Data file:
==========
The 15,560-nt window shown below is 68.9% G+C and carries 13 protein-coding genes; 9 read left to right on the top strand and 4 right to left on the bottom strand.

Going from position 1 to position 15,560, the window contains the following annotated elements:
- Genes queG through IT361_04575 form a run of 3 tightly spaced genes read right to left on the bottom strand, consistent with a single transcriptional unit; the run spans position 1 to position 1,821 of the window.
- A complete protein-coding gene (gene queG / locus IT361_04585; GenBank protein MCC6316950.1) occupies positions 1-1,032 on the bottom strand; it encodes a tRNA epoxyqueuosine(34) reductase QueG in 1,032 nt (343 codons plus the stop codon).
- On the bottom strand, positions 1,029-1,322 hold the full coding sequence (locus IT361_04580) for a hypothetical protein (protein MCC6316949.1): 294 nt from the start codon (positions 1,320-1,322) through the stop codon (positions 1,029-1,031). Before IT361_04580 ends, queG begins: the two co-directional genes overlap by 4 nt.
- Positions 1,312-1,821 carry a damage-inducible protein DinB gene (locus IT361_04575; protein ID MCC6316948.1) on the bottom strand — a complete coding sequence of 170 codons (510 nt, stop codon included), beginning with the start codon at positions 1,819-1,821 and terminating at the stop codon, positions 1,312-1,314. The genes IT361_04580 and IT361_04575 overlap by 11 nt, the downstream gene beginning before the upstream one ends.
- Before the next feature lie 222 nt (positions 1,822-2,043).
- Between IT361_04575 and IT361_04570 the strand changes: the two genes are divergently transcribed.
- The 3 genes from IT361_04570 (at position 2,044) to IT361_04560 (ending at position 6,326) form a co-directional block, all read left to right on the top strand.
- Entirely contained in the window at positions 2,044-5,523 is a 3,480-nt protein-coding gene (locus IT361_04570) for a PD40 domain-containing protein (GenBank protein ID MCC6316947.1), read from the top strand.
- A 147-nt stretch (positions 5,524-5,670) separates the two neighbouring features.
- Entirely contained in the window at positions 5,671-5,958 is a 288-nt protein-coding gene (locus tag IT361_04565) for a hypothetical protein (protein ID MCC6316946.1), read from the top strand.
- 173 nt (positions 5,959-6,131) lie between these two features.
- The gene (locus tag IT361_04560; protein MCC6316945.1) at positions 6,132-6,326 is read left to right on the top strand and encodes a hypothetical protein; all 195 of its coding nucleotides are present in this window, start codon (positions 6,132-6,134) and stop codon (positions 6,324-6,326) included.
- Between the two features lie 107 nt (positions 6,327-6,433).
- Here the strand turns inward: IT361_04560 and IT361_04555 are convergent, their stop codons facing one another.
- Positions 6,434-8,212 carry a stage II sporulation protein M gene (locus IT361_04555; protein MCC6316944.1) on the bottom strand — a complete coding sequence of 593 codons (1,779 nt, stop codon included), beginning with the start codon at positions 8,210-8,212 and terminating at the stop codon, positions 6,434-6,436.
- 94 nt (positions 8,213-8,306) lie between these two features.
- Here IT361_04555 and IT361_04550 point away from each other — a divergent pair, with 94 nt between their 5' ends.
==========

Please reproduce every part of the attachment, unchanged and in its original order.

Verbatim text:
The 15,560-nt window shown below is 68.9% G+C and carries 13 protein-coding genes; 9 read left to right on the top strand and 4 right to left on the bottom strand.

Going from position 1 to position 15,560, the window contains the following annotated elements:
- Genes queG through IT361_04575 form a run of 3 tightly spaced genes read right to left on the bottom strand, consistent with a single transcriptional unit; the run spans position 1 to position 1,821 of the window.
- A complete protein-coding gene (gene queG / locus IT361_04585; GenBank protein MCC6316950.1) occupies positions 1-1,032 on the bottom strand; it encodes a tRNA epoxyqueuosine(34) reductase QueG in 1,032 nt (343 codons plus the stop codon).
- On the bottom strand, positions 1,029-1,322 hold the full coding sequence (locus IT361_04580) for a hypothetical protein (protein MCC6316949.1): 294 nt from the start codon (positions 1,320-1,322) through the stop codon (positions 1,029-1,031). Before IT361_04580 ends, queG begins: the two co-directional genes overlap by 4 nt.
- Positions 1,312-1,821 carry a damage-inducible protein DinB gene (locus IT361_04575; protein ID MCC6316948.1) on the bottom strand — a complete coding sequence of 170 codons (510 nt, stop codon included), beginning with the start codon at positions 1,819-1,821 and terminating at the stop codon, positions 1,312-1,314. The genes IT361_04580 and IT361_04575 overlap by 11 nt, the downstream gene beginning before the upstream one ends.
- Before the next feature lie 222 nt (positions 1,822-2,043).
- Between IT361_04575 and IT361_04570 the strand changes: the two genes are divergently transcribed.
- The 3 genes from IT361_04570 (at position 2,044) to IT361_04560 (ending at position 6,326) form a co-directional block, all read left to right on the top strand.
- Entirely contained in the window at positions 2,044-5,523 is a 3,480-nt protein-coding gene (locus IT361_04570) for a PD40 domain-containing protein (GenBank protein ID MCC6316947.1), read from the top strand.
- A 147-nt stretch (positions 5,524-5,670) separates the two neighbouring features.
- Entirely contained in the window at positions 5,671-5,958 is a 288-nt protein-coding gene (locus tag IT361_04565) for a hypothetical protein (protein ID MCC6316946.1), read from the top strand.
- 173 nt (positions 5,959-6,131) lie between these two features.
- The gene (locus tag IT361_04560; protein MCC6316945.1) at positions 6,132-6,326 is read left to right on the top strand and encodes a hypothetical protein; all 195 of its coding nucleotides are present in this window, start codon (positions 6,132-6,134) and stop codon (positions 6,324-6,326) included.
- Between the two features lie 107 nt (positions 6,327-6,433).
- Here the strand turns inward: IT361_04560 and IT361_04555 are convergent, their stop codons facing one another.
- Positions 6,434-8,212 carry a stage II sporulation protein M gene (locus IT361_04555; protein MCC6316944.1) on the bottom strand — a complete coding sequence of 593 codons (1,779 nt, stop codon included), beginning with the start codon at positions 8,210-8,212 and terminating at the stop codon, positions 6,434-6,436.
- 94 nt (positions 8,213-8,306) lie between these two features.
- Here IT361_04555 and IT361_04550 point away from each other — a divergent pair, with 94 nt between their 5' ends.